infographic of desired slot size compared to keyseat sizes and thickness

Staggered Tooth Geometry of a Keyseat Cutter

When more versatility is required from a keyseat cutter, staggered tooth versions should be considered. The front and back reliefs allow the tools to cut not only on the OD, but also on the front and back of the head. When circumstances do not allow for the use of a cutter width equal to the final slot dimensions as stated above, a staggered tooth tool can move axially in the slot to expand its width.

staggered tooth keyseat geometries
Machining difficult or gummy materials can be tricky, and using a staggered tooth keyseat cutter can help greatly with tool performance. The shear flutes reduce the force needed to cut, as well as leave a superior surface finish by reducing harmonics and chatter.

Having trouble finding the perfect keyseat for your job? Harvey Tool offers over 2,100 keyseat cutter options, with cutter diameters from 1/16” to 1-1/2” and cutter widths from .010” to ½”.

Optimize Roughing With Chipbreaker Tooling

What is Chipbreaker Tooling?

Chipbreaker End Mills feature unique notch profiles, creating a serrated cutting edge. These dividers break otherwise long, stringy chips into small, easily-managed swarf that can be cleanly evacuated from the part. But why is a chipbreaker necessary for some jobs, and not others? How does the geometry of this unique tool impact its proper running parameters? In this post, we’ll answer these questions and others to discover the very real benefits of this unique cutting geometry.

up close image of chipbreaker end mill

How Chipbreaker Tooling Works

As a tool rotates and its cutting edge impacts a workpiece, material is sheared off from a part, creating chips. When that cutting process is interrupted, as is the case with breaks in the cutting portion of the tool, chips become smaller in length and are thus easier to evacuate. Because the chipbreakers are offset flute-to-flute, a proper, flat surface finish is achieved as each flute cleans up any excess material left behind from previously passed flutes.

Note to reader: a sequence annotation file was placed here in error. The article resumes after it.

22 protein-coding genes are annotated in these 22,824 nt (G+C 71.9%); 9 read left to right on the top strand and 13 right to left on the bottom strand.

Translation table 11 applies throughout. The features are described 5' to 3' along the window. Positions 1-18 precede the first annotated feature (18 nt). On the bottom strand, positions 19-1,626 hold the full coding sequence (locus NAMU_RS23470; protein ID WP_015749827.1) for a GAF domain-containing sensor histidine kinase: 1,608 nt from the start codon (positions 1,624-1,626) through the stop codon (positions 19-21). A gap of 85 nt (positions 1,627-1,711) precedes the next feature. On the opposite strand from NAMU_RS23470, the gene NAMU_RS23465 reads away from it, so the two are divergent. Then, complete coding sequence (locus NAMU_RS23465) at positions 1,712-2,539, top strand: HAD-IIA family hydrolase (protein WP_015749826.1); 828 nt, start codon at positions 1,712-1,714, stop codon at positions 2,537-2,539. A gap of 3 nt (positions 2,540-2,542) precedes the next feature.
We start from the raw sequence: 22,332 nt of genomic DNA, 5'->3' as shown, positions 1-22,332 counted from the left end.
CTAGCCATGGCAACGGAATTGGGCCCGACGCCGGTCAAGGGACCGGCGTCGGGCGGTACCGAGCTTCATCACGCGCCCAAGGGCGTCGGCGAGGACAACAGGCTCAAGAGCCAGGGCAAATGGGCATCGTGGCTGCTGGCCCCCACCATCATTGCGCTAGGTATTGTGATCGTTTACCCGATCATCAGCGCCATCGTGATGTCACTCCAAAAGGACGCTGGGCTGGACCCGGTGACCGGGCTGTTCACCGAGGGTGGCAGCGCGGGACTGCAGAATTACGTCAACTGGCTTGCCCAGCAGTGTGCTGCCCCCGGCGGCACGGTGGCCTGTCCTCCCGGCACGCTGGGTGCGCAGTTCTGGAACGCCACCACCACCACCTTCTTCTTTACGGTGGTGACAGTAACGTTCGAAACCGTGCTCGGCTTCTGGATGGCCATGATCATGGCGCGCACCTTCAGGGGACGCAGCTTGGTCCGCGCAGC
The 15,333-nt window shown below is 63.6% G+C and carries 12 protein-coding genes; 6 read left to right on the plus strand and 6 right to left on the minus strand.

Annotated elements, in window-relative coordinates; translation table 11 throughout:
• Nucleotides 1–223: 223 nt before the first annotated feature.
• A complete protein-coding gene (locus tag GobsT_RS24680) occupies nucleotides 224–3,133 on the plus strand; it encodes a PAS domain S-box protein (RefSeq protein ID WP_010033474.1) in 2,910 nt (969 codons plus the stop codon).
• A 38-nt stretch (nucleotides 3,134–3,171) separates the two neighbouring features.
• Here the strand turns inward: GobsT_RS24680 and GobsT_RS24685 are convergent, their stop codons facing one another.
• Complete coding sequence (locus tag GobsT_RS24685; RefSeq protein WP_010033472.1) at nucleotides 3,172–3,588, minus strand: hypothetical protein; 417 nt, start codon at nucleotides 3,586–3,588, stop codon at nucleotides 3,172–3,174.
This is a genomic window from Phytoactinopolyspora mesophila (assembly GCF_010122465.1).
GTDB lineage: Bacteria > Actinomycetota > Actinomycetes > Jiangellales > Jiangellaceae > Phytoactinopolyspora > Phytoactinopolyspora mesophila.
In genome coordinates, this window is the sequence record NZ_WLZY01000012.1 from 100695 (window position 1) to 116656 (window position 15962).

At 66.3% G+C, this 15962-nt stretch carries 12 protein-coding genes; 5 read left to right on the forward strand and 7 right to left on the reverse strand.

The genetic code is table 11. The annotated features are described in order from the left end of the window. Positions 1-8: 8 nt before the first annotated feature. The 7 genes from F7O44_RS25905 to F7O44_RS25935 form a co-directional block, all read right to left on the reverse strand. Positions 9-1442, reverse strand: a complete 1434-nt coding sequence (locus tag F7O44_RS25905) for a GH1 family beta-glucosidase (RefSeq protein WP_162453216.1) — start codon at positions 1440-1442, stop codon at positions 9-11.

Benefits of Chipbreaker Tooling

Machining Efficiency

When chips are removed from the part, they begin to pile in the machine. For extensive operations, where a great deal of material is hogged out, chip accumulation can very rapidly get in the way of the spindle or part. With larger chips, accumulation occurs much faster, leaving machinists to stop their machine regularly to remove the waste. As any machinist knows, a stopped machine equates to lost money.

small metal chips in cnc machine resulting from the use of a chipbreaker end mill

Prolonged Tool Life

Inefficient chip evacuation can lead to chip recutting, or when the the tool impacts and cuts chips left behind during the machining process. This adds stresses on the tool and accelerates rate of wear on the cutting edge. Chipbreaker tooling creates small chips that are easily evacuated from a part, thus minimizing the risk of recutting.

Accelerated Running Parameters

A Harvey Performance Company Application Engineer recently observed the power of a chipbreaker tool firsthand while visiting a customer’s shop in Minnesota. The customer was roughing a great amount of 4340 Steel. Running at the parameters below, the tool was able to run uninterrupted for two hours!

Helical Part No.33737
Material4340 Steel
ADOC2.545″
RDOC.125″
Speed2,800 RPM
Feed78 IPM
Material Removal Rate24.8 Cubic In/Min

 

Chipbreaker Product Offering

Chipbreaker Geometry is often utilized in aluminum jobs and with other materials where long, stringy chips are common. Materials that produce a powdery chip, such as graphite, should not be machined with a chipbreaker tool, as chip evacuation would not be a concern. Helical Solutions’ line of chipbreaker tooling includes a 3-flute option for aluminum and non-ferrous materials, and its reduced neck counterpart. Additionally, Helical offers a 4-flute rougher with chipbreaker geometry for high-temp alloys and stainless steels. Harvey Tool’s expansive product offering includes a composite cutting end mill with chipbreaker geometry.

helical solutions 7 flute chipbreaker end mill cutting edges
Helical Solutions 7 Flute Chipbreaker

In Summary